There are so so many credit cards available on the market. It can be hard to wrap your head around all of the various types of cards that are out there. If your credit is halfway decent – and many times even if it isn’t – you may find that credit card offers in the mail make up the largest percentage of all the mail that you receive. How to tell these cards apart? I would group credit cards into the following buckets:
Introductory Credit Card
This credit card, such as the Capital One Platinum, is aimed at new credit card owners such as young adults or students. These typically have very low reward offers, sometimes not offering any rewards, but they do have more lenient credit approval criteria. The purpose of these cards is to hook customers who may not yet qualify for better rewards cards, helping them take the first step on their credit building journey.
Low-Credit (predatory) Credit Card
These are the “subprime” of credit cards if you will. Vendors such as Credit One sometimes offer cards aimed at lower creditworthy customers. You may find that these cards come with low limits, annual fees, and low or non-existent rewards. They may be useful for helping to rebuild credit if you have an impaired credit profile. However, in this case, we might recommend looking into secured credit cards as well, which are credit cards backed by money that you deposit. This would be a cheaper way to have a credit card in a low credit situation.
Balance Transfer Credit Card
These cards, such as the BOFA Balance Transfer Card, can actually be very useful. They are called balance transfer cards because they are designed for you to take a balance off a credit card that currently charges interest, and move it over to a card with a free interest period. These cards offer sometimes 12 or 18 months of free interest, letting you rack up the balance and pay only the monthly minimum without having to pay any interest fees. If you correctly, this can work out to be a free one year loan. The catch? Once the balance is on the card, many people are not able to pay the full balance back once the interest kicks in. This means you go from 0% interest to 18% or higher literally overnight. Make sure not to use this card to spend beyond your means. But if you are careful, this can be a very useful card for reducing your overall interest costs.
Annual Fee Reward Cards
These cards typically offer perks beyond what the normal credit cards will offer. Whereas the low-credit cards charge an annual fee because of the credit risk, these cards are generally aimed at higher-income consumers who are willing to pay an annual fee in order to have access to the greatest perks. The most famous example of this card is probably the American Express Black or Centurion Card. This card requires a $5,000 annual fee, but for those who know their way around the perks, it can be worthwhile. What do you get for your 50 Ben Franklins annually?
- $200 Annual air travel credit
- Access to airport lounges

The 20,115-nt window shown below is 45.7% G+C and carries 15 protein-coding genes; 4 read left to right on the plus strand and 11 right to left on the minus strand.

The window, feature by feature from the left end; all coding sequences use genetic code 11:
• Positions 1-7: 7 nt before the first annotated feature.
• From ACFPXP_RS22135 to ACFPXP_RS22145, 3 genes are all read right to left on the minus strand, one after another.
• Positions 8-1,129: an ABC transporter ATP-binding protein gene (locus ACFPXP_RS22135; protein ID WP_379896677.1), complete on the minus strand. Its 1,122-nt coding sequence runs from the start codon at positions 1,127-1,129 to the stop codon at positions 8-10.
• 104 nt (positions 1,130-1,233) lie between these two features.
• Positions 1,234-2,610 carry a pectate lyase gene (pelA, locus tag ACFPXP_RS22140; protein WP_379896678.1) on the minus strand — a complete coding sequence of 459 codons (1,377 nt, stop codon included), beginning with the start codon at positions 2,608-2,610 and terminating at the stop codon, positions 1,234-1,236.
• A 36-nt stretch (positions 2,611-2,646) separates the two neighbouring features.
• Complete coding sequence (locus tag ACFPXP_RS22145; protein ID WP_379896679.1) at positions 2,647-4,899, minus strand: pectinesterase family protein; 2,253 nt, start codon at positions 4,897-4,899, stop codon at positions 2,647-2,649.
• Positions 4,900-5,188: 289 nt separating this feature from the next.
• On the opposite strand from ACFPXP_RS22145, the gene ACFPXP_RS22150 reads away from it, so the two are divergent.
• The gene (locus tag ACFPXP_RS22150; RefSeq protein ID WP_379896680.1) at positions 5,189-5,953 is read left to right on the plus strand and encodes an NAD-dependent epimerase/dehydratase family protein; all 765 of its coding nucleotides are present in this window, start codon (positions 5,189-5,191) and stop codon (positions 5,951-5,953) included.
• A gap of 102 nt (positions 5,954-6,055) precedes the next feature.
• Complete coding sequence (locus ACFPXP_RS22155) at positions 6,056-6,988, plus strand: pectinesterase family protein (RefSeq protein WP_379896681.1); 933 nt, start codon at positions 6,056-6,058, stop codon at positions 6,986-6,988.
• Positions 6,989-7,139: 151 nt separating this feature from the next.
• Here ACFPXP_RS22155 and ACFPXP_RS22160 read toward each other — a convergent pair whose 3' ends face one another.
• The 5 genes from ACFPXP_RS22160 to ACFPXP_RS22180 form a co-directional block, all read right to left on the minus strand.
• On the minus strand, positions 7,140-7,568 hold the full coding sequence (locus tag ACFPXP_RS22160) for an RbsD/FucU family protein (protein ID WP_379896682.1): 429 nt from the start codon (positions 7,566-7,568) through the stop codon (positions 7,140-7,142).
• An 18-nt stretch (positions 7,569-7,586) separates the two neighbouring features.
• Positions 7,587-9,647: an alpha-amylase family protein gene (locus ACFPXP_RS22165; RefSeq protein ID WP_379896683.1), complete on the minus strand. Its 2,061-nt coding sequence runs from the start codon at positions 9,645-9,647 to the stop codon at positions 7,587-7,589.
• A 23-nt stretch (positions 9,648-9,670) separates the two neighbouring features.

- Global entry fee credit
- Elevated hotel membership status
- Platinum Medallion status with Delta-
- Rental car benefits
- Exclusive experiences
But perhaps the best perk is the bragging right from owning such an elusive high-status credit card. If you can pay $5,000 for a credit card, that puts you into rarefied territory. But there are a number of credit cards that fall into this category, offering extra perks and rewards, at a lower cost. The Chase Sapphire, Marriott Bonvoy, and Alaska Air Credit Card are examples of cards that offer perks like travel rewards, free hotel nights, and free checked luggage, helping to justify the annual fee that you have to pay to own the card.
This is your meat and potatoes credit card. No annual fee, just a percentage back on your purchase, typically between 1-2%. The average these days is probably 1%-1.5%. Quite a number of cards will offer headlines of 5% cash back, such as the Discover IT card, but this only applies for certain product categories, plus with a monthly or annual cap. The credit card with the highest reward percentage across all purchase categories is the Alliant Signature Card, at 2.5% cash back. There are caveats however, such as a $10,000 monthly purchase limit for rewards, and a $99 annual fee. If you are dedicated to putting the bulk of your spend on this card, it can certainly pay for itself. However, that brings us to the best rewards credit card that is available right now.
The Best Overall Rewards Card in 2020
There is only one card that offers a true 2% cash back across all categories and no limits, and without an annual fee. This card is the Citi Double Cash card. This is the card that I personally carry and use more than any other card. How does it work? When you spend, you earn 1% right away. When you pay off that balance, they give you another 1%, adding up to 2% overall. If you are being responsible and making full payments every month, then this effectively works out to be an unlimited 2% cash back credit card. No other card on the market is this generous as an overall cash-back card.
We hope this article has been helpful to you. Remember, pay off all your balances in full every month, or the credit card interest monster will get you. Stay safe out there, and happy spending!